5. George Washington Carver (America)
Born in to slavery in 1864 in Diamond Grove, Missouri, George Washington Carver was a popular American botanist and inventor who assisted poor farmers to grow alternative crops to cotton, such as peanuts and sweet potatoes, in order to improve their quality of life.
Carver spent many years developing and promoting many products made from peanuts, but none were commercially successful. The most famous of his 44 practical bulletins for farmers contained 105 recipes that used peanuts.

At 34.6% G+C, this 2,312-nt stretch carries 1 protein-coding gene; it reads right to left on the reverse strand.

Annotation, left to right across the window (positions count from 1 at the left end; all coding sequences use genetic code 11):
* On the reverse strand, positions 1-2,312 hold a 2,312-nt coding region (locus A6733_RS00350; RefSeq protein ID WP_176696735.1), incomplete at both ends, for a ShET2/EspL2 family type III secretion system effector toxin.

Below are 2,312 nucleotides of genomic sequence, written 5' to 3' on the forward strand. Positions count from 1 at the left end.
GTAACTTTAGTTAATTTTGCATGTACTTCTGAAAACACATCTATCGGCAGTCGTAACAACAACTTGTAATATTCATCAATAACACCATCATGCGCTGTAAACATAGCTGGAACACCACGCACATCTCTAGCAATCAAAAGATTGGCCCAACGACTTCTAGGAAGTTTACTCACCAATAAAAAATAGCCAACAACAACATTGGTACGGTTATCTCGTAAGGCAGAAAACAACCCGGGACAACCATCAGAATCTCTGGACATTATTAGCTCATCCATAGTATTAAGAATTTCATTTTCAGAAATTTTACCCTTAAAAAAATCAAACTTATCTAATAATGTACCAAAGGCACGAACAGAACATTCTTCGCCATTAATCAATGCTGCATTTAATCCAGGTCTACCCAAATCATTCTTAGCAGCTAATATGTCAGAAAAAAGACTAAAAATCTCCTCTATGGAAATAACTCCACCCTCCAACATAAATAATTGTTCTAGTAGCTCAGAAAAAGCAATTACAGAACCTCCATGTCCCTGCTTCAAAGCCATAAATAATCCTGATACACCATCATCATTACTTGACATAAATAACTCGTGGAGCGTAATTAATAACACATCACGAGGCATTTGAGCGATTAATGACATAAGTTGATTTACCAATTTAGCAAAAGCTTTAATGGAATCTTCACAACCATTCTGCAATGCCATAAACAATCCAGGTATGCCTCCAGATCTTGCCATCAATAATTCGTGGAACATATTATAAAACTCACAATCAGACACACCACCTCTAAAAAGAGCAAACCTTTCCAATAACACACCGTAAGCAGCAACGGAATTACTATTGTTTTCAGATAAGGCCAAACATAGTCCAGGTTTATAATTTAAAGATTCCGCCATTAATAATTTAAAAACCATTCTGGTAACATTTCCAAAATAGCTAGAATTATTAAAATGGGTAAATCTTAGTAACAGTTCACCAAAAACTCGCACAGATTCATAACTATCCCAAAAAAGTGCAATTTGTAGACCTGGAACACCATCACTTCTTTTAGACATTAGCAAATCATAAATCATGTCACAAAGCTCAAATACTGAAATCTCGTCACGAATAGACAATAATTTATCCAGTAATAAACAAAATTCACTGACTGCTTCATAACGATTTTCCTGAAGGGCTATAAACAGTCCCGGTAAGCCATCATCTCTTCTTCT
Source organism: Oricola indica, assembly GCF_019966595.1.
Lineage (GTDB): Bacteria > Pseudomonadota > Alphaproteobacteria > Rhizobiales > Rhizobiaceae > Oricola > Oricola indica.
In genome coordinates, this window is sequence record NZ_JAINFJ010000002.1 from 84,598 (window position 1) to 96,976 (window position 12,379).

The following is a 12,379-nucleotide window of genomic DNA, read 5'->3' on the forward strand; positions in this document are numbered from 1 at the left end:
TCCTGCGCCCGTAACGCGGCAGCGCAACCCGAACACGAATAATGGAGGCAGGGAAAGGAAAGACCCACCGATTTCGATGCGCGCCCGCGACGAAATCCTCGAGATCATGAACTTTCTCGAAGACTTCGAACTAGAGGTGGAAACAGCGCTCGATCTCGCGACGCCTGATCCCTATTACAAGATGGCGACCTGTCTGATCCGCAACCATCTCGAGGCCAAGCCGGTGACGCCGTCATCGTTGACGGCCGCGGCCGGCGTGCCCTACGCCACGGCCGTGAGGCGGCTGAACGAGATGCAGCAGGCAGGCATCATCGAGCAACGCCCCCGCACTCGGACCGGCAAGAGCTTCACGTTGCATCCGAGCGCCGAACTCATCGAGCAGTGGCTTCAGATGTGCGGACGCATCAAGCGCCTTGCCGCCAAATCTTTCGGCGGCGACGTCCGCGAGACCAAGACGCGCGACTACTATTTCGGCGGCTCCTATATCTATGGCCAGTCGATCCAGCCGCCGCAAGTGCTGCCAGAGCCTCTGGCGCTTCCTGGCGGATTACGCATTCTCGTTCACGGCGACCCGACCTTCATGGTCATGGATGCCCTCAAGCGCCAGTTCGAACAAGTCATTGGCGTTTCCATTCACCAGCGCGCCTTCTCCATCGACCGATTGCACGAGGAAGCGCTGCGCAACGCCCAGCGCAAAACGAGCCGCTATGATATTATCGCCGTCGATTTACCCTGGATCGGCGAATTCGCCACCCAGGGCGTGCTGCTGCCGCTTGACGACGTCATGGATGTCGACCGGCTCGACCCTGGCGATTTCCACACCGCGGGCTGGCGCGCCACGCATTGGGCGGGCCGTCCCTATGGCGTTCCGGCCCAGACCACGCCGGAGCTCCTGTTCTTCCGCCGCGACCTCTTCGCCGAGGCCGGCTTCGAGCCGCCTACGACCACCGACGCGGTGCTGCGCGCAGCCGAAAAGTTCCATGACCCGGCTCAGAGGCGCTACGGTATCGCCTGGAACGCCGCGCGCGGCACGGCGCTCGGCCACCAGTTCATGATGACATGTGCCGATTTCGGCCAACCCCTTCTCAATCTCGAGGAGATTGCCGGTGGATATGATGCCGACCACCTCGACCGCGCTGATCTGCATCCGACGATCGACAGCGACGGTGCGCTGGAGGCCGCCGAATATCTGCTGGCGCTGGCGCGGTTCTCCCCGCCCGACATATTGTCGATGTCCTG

He also, however, developed techniques that helped to improve soil depleted by the repeated planting of cotton. Carver received numerous honors for his work, including the Spingarn Medal from the National Association for the Advancement of Colored People (NAACP) in 1923. In 1941, Time magazine described him as a “Black Leonardo.”
Carver died in 1943 in Alabama.